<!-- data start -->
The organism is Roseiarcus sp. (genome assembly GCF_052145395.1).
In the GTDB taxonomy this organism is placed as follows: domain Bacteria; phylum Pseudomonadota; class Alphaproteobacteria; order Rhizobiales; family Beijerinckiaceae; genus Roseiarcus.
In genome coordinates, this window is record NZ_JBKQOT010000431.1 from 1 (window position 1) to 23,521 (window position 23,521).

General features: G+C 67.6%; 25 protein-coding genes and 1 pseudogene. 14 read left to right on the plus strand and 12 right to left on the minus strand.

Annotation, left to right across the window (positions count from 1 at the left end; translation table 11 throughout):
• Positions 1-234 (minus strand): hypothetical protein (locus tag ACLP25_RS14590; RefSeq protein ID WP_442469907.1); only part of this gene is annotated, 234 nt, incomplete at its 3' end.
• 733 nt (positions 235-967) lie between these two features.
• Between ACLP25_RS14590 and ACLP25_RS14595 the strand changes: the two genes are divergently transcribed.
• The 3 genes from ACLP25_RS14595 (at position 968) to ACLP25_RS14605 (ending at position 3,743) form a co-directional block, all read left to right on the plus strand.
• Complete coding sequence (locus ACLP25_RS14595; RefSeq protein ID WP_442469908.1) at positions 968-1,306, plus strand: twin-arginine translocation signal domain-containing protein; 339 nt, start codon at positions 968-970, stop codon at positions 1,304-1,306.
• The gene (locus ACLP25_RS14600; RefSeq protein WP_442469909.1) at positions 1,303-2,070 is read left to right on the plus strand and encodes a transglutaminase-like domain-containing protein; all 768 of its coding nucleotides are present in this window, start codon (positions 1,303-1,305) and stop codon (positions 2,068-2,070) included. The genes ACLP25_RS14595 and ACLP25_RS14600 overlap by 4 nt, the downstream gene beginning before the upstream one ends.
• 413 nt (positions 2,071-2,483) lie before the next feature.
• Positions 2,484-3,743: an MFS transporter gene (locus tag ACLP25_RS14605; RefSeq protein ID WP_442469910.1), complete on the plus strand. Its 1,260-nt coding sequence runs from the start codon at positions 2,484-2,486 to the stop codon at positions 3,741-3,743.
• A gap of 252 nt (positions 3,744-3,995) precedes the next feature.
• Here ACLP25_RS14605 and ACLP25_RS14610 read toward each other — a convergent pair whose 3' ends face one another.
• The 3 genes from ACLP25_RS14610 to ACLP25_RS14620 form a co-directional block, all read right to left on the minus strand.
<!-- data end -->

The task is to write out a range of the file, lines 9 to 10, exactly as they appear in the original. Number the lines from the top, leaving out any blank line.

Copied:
• The 3 genes from ACLP25_RS14595 (at position 968) to ACLP25_RS14605 (ending at position 3,743) form a co-directional block, all read left to right on the plus strand.
• Complete coding sequence (locus ACLP25_RS14595; RefSeq protein ID WP_442469908.1) at positions 968-1,306, plus strand: twin-arginine translocation signal domain-containing protein; 339 nt, start codon at positions 968-970, stop codon at positions 1,304-1,306.